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It’s popularly known as one of the mother sauces. A mother sauce? Anything that starts with mother has got to be something amazing. 

For one, we’d have no Eggs Benedict without it. Imagine that. Probably one of the top 10 breakfast choices, missing from your menu. 

So, what makes hollandaise so special? 

Let’s rewind.  

The history of Hollandaise sauce is riddled with debate as to who originally developed the sauce. 

Popular theory places its origin to a town in Normandy, France called "Isigny-Sur-Mer", known for its high-quality butter. According to history, France couldn't produce its own butter during the First World War and imported it from Holland – which led to it being known as Hollandaise.

You start by whisking egg yolks and acid together in a bowl, over simmering water until it thickens lightens in colour, adding clarified butter to blend the sauce. 

Note: Maintaining the right temperate is super important. Overheating can cause curdling and mess with consistency. It's not something that sits too long and doesn't refrigerate well.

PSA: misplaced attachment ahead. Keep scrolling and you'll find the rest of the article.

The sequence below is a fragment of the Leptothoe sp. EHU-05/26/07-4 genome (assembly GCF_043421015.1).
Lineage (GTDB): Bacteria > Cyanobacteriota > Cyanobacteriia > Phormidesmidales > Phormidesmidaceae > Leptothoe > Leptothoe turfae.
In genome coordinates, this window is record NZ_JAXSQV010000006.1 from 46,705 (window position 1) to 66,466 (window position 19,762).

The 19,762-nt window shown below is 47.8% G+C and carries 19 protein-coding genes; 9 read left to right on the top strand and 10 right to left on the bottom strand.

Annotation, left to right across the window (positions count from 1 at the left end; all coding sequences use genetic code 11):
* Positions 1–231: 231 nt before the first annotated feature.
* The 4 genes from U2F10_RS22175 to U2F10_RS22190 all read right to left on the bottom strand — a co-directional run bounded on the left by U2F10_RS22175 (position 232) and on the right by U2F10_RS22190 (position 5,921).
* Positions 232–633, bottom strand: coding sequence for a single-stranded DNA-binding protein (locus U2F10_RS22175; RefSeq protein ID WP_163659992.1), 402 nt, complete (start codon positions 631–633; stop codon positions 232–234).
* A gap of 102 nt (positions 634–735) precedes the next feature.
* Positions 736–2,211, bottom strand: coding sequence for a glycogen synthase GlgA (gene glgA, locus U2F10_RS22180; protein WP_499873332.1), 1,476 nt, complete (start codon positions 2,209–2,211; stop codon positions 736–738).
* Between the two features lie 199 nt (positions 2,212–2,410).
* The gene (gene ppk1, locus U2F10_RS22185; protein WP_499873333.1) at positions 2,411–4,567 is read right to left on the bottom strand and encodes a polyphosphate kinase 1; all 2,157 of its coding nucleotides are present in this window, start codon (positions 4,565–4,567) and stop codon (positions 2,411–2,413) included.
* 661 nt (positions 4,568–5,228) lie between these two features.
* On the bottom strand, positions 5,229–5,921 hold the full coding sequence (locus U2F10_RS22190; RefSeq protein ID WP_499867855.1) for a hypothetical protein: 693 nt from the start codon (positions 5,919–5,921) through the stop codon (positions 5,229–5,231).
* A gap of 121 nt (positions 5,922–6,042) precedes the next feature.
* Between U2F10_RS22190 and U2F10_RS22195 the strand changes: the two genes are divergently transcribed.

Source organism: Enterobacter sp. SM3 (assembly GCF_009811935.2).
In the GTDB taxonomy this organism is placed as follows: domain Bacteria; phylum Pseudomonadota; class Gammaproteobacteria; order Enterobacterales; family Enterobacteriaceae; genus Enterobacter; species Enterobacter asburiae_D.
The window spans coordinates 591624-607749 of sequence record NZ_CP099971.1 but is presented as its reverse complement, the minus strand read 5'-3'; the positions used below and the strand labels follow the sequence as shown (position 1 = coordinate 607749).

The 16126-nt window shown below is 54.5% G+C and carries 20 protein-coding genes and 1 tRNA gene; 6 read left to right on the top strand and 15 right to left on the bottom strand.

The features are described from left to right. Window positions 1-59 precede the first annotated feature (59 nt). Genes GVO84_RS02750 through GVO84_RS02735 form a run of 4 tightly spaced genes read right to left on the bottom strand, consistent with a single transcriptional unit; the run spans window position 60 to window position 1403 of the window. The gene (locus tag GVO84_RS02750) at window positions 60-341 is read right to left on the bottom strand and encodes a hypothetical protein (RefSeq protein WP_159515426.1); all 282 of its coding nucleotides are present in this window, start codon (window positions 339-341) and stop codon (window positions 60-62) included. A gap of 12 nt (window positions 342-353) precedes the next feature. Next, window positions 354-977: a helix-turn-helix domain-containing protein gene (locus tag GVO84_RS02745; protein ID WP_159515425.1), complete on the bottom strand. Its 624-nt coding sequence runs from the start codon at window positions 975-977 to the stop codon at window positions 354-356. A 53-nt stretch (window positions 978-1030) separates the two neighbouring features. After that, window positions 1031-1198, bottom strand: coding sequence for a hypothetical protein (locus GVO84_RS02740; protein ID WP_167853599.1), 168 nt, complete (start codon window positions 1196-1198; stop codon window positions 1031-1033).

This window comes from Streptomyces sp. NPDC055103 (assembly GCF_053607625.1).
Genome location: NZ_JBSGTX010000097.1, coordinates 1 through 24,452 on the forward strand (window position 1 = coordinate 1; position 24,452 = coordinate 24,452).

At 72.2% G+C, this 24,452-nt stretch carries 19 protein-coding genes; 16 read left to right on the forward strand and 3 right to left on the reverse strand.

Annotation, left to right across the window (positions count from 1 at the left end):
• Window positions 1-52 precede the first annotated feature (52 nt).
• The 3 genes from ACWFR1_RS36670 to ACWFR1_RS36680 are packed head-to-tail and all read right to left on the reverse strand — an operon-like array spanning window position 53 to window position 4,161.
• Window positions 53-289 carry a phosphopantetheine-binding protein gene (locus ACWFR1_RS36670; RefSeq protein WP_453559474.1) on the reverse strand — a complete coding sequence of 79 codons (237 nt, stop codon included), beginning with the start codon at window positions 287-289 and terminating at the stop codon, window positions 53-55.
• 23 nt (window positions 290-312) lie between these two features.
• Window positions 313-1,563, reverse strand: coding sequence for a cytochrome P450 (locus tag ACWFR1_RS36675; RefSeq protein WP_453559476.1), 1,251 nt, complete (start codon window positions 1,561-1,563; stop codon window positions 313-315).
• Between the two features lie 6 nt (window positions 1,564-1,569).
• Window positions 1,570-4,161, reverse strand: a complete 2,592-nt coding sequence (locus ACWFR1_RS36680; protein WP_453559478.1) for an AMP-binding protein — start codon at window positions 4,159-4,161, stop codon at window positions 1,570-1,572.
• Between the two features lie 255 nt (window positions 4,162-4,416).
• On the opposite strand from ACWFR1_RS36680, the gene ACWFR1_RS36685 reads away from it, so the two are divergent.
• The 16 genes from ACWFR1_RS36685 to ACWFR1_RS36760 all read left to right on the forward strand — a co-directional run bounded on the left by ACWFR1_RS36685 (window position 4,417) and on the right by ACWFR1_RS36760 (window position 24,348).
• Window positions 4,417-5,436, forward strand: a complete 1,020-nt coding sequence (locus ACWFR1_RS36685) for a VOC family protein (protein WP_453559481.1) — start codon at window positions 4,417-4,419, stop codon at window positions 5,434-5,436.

Eggs Benedict. Think hollandaise and that’s probably what you think of next – an English muffin, topped with bacon, poached eggs and Hollandaise sauce. Variations include ham and smoked salmon. While Eggs Florentine swaps ham or bacon for spinach. Then there’s those that add croissants, waffles and brioche. Tex-Mex Eggs Benedict is a popular Mexican style use of Hollandaise.

Such a versatile sauce can’t be confined to just brekkies though. You can toss it in with most seafood, especially salmon as well as chicken, steak, turkey and asparagus. Adding in mustard, herbs and other flavours can transform a hollandaise to suit any dish.

Local fact: Asparagus season in Australia runs from September to March, with both locally grown white and green asparagus as its peak during this time - making it popular in cafes, restaurants, pubs and clubs.

Find out more about CAFÉ 360